Tuesday, December 13, 2005

My perpetual dance

A couple days ago I offered "A Few Thoughts at Advent". In that post I took to task several mega-churches who have chosen not to have a Christmas morning service. I mounted that high horse of mine again (will no one relieve me of this cursed horse?)and made some slighting comments about congregations who would choose to do such a thing.

I need to step back from some of that today. This seems to be the dance that I am perpetually involved in. Two sharp steps forward, one slow step back. I can only hope that in the end I will be found to have progressed through the steps.

First to acknowledge some personal biases. I'm not a big fan of mega-churches nor of the kind of worship commonly (though not always) found there. Having been raised an Episcopalian I like worship in groups up to a couple hundred, I like vested choirs and much (though not all) of the music of our Hymnal, I love the liturgy of our Book of Common Prayer. Contemporary Christian music is fun but it does not inspire in me a feeling of communing with the divine. My lady wife on the other hand loves it. With that in the background I tend to look a little askance at much of what goes on at places like Willow Creek. That is my failing not theirs and I need to own up to that.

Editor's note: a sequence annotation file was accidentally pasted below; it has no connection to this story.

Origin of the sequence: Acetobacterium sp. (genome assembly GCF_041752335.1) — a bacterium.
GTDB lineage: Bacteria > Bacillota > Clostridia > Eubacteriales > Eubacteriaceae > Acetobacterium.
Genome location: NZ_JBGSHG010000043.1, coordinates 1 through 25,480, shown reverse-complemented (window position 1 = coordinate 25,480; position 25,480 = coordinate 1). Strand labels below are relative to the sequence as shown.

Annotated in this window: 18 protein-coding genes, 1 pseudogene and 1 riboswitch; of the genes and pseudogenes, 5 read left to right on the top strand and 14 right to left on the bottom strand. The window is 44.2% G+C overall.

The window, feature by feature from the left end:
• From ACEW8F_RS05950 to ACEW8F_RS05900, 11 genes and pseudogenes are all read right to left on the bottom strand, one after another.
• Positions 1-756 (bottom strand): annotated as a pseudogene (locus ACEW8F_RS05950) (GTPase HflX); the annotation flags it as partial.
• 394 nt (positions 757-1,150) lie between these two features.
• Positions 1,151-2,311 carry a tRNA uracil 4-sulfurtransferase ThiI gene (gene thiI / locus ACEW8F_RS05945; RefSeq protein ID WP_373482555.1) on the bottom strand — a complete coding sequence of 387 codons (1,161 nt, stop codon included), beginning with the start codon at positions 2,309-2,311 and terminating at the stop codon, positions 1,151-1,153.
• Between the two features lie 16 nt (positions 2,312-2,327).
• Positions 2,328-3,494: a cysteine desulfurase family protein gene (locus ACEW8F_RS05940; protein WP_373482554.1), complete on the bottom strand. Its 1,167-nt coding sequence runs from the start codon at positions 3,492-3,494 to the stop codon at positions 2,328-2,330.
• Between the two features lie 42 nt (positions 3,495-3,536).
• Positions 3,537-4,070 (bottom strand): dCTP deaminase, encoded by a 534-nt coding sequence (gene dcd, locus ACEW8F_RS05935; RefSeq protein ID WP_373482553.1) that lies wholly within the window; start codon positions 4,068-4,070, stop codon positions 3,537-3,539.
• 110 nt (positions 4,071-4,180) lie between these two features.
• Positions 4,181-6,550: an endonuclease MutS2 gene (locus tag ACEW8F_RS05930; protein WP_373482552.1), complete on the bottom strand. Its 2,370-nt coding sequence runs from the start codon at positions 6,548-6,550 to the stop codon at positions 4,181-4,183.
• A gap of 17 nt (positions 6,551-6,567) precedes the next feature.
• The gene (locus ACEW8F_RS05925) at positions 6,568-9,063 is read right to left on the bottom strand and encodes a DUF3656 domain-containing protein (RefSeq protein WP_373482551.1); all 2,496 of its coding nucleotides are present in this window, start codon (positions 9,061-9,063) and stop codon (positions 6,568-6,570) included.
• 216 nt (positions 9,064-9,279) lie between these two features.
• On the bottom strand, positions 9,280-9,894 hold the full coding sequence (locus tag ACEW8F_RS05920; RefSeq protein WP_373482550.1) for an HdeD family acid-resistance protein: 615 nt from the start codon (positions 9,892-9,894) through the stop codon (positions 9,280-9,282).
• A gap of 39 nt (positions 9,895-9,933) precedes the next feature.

After reading through a discussion on the subject elsewhere I find myself uncomfortable with my previous position. First because I think the attitude ill befits a Christian and second because it makes me a bit of a hypocrite. While I must say that personally I find the idea of "closing" church on Christmas morning inexplicable it doesn't give me the right to look down my nose at my brothers and sisters who have chosen to do so. As pointed out there is a significant body of history of the church that even supports such a decision. Christmas has not been universally celebrated throughout our history. Who am I to say "That's wrong", especially when I am known to resent the hell out of other Christians doing the same thing to me about MY piety? While I can't imagine it I change my stance to:
May God bless them in what they do that day, and
May God open my heart to greater compassion.

And the dance goes on.



'neice said...

The Monday Morning Insight blog did a piece about this and as I was reading the comments, it was amazing how many non0mega churches are also not going to have services. In part because they won't have enough volunteers to help get things done. However, they can't lump all megas together because the one I used to be a part of has 12 "Christmas Eve" services and also a totally different service Christmas morning.

Anonymous said...

I posted this at our church blog:


I hope Leo Frank is wrong about how many Christians think like that. I believe that is the wrong center for one's faith. So if it's not about my feelings, does God feel better about me for showing up for a worship service? I know it's possible to show up and have unforgiveness or idolatry in my heart. I was not raised in a liturgical church but one reason I felt drawn to Anglican and Catholic worship was they told me to get down on my knees for a few minutes, and humble myself. I am not sure if it's important what day I do that, as long as I DO that, whether anyone else is there to do that or not. What a weird battle we have, just like Peter, worrying about what the other guy, the other servant, is doing!